From the first few meetings of the Handle with Care? crew it was clear that "metastatic" was a new word for members of the theatre group. Many of their questions drew upon and reflected dominant breast cancer discourses, discourses focussed on a primary diagnosis and threaded with injunctions to "think positive" (for feminist critiques of these discourses, see Wilkinson and Kitzinger, 1993; Batt, 1994). The gravity of a diagnosis of metastatic disease--of a primary cancer advancing (incurably) to another part of the body--went largely unacknowledged. In a flurry of conversations and phone calls between meetings various interventions were proposed. A member of the research team was appointed to give a short lecture about cancer. Out came diagrams of cell structure and charts about life expectancy. People listened, but not much changed.
Everyone involved in the project read at least some of the focus group transcripts; many people read all of them, diligently underlining provocative quotes, clearly moved by the content. The final script of Handle with Care? is comprised in no small part of dialogue recorded during the focus group meetings. At the same time, surrounded by mountains of transcripts, the artistic director said, "I still had the feeling we were on the outside of the project--all of us were outside, every single one of us. We hadn't really clicked in."
Several members of the group also read the paper, "Information Needs of Women with Metastatic Breast Cancer" (Gray et al., 1998) written by the research team from the focus group data. The qualitative analysis offered in the research paper provided us with a list of themes that acted as a touchstone throughout the project, organizing and focussing our work. Yet the paper itself never became a significant resource to the group; our conversation about living with (metastatic) breast cancer was relatively unmodified by its reading.
The impasse we experienced was due in part to the fact that the prognosis associated with a diagnosis of metastatic breast cancer was not made explicit in the lecture, the transcripts, or the article. Ross Gray, the research team leader, eventually did this, at what came to be called "the statistics meeting." That meeting marked a turning point in the project. The conversation shifted; fewer of our interactions were premised on assumptions related to a primary diagnosis of breast cancer. The medical facts--50 percent of people diagnosed with metastatic disease die within two years, 85 to 90 percent die within five years--became part of our collective understanding of the illness. To say, of course, that the biomedical knowledge was "acquired" or "created" at this meeting utterly belies its impact on the group. More accurately, it descended on, invaded, crashed into us. Towards the end of that meeting, one of the women from Act II suggested that we include the medieval figure of death, with cloak and scythe, i n every scene of the drama. Our collective knowledge now had a resonant representation. If we began from the cultural slogan, "cancer can be beaten," we were now firmly grounded in the social equation of cancer and death.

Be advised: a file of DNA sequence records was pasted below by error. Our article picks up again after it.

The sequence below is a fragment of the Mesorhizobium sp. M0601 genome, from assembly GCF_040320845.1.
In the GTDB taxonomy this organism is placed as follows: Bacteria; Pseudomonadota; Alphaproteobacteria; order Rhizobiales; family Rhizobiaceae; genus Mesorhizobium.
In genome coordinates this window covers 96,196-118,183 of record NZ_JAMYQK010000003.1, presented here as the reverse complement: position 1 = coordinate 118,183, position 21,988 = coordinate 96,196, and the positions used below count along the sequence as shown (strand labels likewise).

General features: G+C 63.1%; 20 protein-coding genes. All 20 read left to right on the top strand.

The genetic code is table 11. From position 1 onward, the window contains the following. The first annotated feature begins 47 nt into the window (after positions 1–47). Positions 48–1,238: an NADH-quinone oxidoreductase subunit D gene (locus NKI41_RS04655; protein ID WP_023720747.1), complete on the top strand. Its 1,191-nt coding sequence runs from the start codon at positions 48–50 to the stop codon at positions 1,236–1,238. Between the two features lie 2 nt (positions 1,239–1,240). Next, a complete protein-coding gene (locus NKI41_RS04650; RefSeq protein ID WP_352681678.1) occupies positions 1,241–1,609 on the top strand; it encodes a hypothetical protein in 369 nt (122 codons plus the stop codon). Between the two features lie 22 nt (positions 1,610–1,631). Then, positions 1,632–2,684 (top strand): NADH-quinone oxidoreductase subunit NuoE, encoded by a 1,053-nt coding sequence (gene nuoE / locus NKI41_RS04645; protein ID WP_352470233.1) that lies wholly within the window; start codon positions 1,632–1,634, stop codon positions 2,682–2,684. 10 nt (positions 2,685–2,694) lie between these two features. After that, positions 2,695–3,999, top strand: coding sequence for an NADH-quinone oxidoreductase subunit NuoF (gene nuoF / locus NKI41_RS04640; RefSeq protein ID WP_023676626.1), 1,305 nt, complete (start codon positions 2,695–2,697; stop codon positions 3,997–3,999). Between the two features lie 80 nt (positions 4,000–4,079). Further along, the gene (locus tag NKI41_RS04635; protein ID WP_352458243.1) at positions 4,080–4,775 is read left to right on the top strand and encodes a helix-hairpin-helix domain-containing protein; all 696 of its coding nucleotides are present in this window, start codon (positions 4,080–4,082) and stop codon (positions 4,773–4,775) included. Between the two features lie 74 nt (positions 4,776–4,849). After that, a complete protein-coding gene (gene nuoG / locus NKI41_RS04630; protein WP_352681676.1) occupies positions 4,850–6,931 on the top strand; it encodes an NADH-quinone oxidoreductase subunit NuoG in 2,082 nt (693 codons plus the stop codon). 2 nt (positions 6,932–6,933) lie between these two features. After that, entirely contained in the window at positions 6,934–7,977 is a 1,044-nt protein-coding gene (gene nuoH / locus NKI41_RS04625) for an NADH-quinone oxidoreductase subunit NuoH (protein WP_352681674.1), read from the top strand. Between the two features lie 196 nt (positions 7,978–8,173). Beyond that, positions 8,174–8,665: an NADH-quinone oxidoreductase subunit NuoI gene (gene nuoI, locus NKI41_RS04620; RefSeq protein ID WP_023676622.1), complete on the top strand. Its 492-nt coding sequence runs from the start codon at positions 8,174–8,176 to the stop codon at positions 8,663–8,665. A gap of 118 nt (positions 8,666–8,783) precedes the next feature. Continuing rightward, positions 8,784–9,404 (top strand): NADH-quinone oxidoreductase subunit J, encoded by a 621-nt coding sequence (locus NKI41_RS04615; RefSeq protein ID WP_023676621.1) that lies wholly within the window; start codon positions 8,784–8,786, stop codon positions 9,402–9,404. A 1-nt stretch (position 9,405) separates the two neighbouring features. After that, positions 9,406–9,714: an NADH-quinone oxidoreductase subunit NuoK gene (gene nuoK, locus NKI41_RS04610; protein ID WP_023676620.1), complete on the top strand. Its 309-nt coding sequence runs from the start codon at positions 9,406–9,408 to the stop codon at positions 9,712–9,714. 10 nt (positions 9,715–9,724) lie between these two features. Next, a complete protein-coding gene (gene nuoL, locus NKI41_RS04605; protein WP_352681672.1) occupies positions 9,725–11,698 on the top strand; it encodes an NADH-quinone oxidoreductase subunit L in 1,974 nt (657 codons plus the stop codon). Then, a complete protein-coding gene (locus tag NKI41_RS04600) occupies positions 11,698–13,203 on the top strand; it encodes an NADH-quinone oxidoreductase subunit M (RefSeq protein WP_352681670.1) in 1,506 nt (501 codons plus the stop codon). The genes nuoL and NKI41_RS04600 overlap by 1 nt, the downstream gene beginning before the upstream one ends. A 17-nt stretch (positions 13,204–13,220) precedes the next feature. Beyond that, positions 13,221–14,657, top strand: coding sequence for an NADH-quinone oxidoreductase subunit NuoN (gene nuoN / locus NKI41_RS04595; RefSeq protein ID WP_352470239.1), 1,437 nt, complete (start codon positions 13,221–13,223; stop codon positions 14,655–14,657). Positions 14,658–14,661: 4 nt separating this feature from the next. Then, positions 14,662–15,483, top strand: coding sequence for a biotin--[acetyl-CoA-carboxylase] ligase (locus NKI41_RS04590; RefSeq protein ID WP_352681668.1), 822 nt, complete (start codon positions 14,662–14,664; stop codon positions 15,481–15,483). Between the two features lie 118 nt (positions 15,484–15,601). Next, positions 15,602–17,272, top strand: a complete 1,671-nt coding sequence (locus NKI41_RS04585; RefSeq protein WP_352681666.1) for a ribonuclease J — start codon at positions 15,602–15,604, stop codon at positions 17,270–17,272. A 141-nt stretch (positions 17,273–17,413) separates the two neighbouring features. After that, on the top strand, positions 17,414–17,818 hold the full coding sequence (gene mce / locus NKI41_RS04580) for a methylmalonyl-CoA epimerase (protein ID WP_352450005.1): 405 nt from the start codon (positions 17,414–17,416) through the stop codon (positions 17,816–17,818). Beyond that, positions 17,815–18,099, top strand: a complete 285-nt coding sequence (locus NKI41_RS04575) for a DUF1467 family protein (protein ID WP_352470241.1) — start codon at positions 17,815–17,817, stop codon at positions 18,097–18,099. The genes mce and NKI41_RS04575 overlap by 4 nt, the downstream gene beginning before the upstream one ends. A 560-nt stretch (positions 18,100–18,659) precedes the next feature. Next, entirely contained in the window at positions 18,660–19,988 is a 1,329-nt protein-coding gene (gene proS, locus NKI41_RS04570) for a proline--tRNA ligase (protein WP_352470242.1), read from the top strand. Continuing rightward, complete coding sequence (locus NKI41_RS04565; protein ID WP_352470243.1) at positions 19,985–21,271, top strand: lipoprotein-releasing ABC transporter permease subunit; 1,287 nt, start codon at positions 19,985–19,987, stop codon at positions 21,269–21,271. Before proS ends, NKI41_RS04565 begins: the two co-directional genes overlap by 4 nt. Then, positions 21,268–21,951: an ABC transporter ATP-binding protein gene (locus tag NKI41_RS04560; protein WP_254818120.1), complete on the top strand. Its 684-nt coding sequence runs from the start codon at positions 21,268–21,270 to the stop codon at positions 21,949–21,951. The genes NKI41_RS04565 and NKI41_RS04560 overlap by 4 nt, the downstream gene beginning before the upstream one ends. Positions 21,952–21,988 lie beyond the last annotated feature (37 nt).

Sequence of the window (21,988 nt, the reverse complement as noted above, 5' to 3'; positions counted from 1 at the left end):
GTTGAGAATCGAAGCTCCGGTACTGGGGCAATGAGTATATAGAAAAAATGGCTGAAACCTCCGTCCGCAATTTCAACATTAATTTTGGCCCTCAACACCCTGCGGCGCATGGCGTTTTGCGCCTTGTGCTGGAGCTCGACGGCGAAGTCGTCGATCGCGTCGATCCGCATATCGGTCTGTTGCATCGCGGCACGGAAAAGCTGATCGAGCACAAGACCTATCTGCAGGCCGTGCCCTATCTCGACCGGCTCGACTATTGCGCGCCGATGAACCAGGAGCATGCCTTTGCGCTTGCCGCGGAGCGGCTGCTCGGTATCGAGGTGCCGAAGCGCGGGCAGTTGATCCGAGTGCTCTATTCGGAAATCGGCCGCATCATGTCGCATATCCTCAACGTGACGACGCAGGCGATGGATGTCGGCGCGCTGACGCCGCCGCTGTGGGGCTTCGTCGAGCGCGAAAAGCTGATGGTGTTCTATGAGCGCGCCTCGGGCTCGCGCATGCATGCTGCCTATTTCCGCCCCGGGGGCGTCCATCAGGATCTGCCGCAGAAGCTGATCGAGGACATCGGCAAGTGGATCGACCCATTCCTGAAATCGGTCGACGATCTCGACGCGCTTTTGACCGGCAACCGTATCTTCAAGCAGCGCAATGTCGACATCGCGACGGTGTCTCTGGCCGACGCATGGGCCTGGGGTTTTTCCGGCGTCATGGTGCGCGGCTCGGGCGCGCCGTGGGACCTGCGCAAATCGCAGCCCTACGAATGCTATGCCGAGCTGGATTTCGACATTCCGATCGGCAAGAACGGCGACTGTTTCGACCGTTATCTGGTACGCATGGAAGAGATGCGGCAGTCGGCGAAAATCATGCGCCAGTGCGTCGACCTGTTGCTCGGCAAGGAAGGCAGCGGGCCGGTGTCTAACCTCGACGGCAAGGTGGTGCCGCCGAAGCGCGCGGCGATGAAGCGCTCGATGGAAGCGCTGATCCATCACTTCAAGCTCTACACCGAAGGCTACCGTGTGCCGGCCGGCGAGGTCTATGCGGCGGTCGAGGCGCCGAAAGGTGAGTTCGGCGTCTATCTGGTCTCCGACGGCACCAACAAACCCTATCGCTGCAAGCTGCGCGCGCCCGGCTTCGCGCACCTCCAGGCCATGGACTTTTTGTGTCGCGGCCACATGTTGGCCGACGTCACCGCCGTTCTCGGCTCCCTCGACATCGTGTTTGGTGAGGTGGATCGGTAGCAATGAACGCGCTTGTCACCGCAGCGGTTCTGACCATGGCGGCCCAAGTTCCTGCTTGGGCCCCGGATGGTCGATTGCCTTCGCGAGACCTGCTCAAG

Yet the validity of the knowledge we took up at that meeting was disputed by one of the women living with metastatic disease:
After Ross read the statistics about how long people with metastatic disease usually live there was a sort of hush over the group for just a second and I looked around and I thought, "Okay, we've said it now, now let's pass it, because it can't be what governs us. They have to understand that and know how serious it is, but it can't stop what we're doing." (Jan)
Here, Jan refuses to grant authority to the biomedical knowledge about metastatic breast cancer. The statistics may be true, may be necessary, but they were not, in her view, enduringly useful. What the group had come to know about metastatic disease at the statistics meeting was important, according to Jan, but incomplete: it would not serve our work together, and must be transcended.
Each person involved in developing the Handle with Care? script took part in creating vignettes based on themes from the research. Vrenia often asked that each small working group include a researcher, one of the women who had experienced a breast cancer diagnosis, and actors. Not infrequently, Vrenia turned to members of the research team to confirm that a particular vignette was consistent with the transcripts. We also, as a group, relied on the clinical knowledge and wisdom of research team members. But it was Mary Sue and Jan, as women living with metastatic disease, who most commonly had the final word on whether or not a particular scene had potential, carried the right tone, "worked."